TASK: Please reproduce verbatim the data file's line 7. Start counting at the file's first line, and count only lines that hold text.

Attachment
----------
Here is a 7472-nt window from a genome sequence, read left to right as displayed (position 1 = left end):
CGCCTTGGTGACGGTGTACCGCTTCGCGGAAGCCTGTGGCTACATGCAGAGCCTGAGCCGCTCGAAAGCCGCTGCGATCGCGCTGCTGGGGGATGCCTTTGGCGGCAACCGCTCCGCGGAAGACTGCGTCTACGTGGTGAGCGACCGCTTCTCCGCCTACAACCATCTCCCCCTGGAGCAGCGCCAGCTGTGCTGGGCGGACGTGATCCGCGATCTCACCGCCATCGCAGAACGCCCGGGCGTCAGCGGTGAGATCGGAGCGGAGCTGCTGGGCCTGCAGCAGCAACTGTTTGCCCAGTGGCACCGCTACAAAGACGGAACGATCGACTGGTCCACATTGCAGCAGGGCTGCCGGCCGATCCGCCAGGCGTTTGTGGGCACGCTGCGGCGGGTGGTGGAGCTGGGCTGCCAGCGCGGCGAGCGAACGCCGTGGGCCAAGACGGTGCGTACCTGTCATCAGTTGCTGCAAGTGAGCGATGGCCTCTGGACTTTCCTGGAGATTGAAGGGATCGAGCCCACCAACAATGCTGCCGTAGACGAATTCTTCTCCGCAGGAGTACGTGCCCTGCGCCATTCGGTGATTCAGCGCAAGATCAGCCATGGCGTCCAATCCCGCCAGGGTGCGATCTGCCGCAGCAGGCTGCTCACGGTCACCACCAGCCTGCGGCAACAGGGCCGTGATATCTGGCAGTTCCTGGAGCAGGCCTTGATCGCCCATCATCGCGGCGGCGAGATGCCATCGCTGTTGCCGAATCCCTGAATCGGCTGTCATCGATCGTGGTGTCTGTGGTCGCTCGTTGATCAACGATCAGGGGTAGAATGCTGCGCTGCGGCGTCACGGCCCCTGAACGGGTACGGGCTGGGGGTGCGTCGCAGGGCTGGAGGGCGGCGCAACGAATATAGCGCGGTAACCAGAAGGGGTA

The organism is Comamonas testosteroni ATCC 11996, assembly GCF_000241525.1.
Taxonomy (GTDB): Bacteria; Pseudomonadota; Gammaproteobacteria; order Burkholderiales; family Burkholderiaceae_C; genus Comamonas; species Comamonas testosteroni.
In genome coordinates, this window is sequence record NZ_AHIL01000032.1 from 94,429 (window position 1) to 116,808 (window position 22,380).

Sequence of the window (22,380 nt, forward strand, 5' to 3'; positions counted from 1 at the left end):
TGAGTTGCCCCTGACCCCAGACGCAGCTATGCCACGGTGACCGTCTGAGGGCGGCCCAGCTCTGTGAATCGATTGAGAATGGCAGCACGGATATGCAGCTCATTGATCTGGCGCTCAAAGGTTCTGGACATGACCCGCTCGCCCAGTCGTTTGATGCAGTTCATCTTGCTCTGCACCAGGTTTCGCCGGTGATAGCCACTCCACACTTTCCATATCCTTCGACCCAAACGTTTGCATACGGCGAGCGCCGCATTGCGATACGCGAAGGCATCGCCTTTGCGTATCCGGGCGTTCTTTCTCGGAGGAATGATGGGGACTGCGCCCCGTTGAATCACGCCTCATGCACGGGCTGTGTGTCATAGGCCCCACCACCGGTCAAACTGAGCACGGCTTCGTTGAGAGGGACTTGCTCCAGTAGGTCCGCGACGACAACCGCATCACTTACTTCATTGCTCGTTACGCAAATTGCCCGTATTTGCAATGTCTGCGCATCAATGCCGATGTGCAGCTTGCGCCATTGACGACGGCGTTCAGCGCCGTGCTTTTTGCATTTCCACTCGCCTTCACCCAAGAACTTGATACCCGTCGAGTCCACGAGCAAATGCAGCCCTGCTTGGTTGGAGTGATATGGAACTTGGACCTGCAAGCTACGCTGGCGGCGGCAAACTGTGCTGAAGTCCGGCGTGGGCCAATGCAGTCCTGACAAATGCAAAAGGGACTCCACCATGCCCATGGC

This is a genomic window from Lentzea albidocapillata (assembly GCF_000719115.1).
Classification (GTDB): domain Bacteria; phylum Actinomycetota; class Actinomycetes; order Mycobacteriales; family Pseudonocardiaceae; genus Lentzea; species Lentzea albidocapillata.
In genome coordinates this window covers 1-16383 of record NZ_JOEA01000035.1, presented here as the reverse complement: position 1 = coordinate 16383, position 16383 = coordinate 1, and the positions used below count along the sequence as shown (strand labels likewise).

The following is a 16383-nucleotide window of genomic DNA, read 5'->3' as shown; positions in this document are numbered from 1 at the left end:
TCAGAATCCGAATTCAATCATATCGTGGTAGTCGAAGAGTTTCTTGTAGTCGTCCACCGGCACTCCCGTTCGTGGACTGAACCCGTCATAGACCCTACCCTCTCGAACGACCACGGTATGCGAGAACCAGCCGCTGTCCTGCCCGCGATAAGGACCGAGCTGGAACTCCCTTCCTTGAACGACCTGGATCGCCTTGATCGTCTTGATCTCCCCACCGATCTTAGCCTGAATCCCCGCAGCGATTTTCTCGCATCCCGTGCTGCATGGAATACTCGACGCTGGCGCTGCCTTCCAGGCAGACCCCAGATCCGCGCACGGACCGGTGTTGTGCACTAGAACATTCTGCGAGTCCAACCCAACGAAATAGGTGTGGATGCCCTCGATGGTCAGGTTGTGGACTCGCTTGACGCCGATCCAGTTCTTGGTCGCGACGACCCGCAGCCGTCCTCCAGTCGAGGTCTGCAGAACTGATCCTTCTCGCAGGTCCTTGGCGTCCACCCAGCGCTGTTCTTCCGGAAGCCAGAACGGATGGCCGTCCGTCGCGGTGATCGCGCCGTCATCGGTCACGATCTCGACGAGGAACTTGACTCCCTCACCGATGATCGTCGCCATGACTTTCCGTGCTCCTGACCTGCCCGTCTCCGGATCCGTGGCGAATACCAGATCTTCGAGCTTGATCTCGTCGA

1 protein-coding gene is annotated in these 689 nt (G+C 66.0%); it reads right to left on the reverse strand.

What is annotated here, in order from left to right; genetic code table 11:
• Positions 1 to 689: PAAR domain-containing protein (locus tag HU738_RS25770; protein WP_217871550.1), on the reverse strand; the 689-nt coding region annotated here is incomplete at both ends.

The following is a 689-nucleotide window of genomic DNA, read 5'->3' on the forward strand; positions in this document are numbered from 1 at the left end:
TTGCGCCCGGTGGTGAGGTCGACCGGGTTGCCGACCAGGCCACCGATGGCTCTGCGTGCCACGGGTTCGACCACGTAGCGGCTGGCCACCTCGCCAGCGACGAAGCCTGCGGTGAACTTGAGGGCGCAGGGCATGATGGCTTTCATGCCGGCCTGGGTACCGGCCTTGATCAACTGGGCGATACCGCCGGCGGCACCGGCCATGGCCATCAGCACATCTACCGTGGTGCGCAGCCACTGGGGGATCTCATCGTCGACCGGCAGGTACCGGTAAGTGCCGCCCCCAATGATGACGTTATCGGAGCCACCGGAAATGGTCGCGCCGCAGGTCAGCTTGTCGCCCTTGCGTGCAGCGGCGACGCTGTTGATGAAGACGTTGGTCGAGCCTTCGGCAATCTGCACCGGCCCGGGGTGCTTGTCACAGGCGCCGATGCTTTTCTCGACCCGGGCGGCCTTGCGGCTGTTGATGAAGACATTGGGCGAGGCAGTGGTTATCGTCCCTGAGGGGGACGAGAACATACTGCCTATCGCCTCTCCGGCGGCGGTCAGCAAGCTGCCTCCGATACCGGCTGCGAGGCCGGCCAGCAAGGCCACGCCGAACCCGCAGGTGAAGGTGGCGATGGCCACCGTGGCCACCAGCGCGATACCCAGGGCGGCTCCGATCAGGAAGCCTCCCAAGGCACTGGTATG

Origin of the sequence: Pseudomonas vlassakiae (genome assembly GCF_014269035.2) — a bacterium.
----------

TGAGTTGCCCCTGACCCCAGACGCAGCTATGCCACGGTGACCGTCTGAGGGCGGCCCAGCTCTGTGAATCGATTGAGAATGGCAGCACGGATATGCAGCTCATTGATCTGGCGCTCAAAGGTTCTGGACATGACCCGCTCGCCCAGTCGTTTGATGCAGTTCATCTTGCTCTGCACCAGGTTTCGCCGGTGATAGCCACTCCACACTTTCCATATCCTTCGACCCAAACGTTTGCATACGGCGAGCGCCGCATTGCGATACGCGAAGGCATCGCCTTTGCGTATCCGGGCGTTCTTTCTCGGAGGAATGATGGGGACTGCGCCCCGTTGAATCACGCCTCATGCACGGGCTGTGTGTCATAGGCCCCACCACCGGTCAAACTGAGCACGGCTTCGTTGAGAGGGACTTGCTCCAGTAGGTCCGCGACGACAACCGCATCACTTACTTCATTGCTCGTTACGCAAATTGCCCGTATTTGCAATGTCTGCGCATCAATGCCGATGTGCAGCTTGCGCCATTGACGACGGCGTTCAGCGCCGTGCTTTTTGCATTTCCACTCGCCTTCACCCAAGAACTTGATACCCGTCGAGTCCACGAGCAAATGCAGCCCTGCTTGGTTGGAGTGATATGGAACTTGGACCTGCAAGCTACGCTGGCGGCGGCAAACTGTGCTGAAGTCCGGCGTGGGCCAATGCAGTCCTGACAAATGCAAAAGGGACTCCACCATGCCCATGGC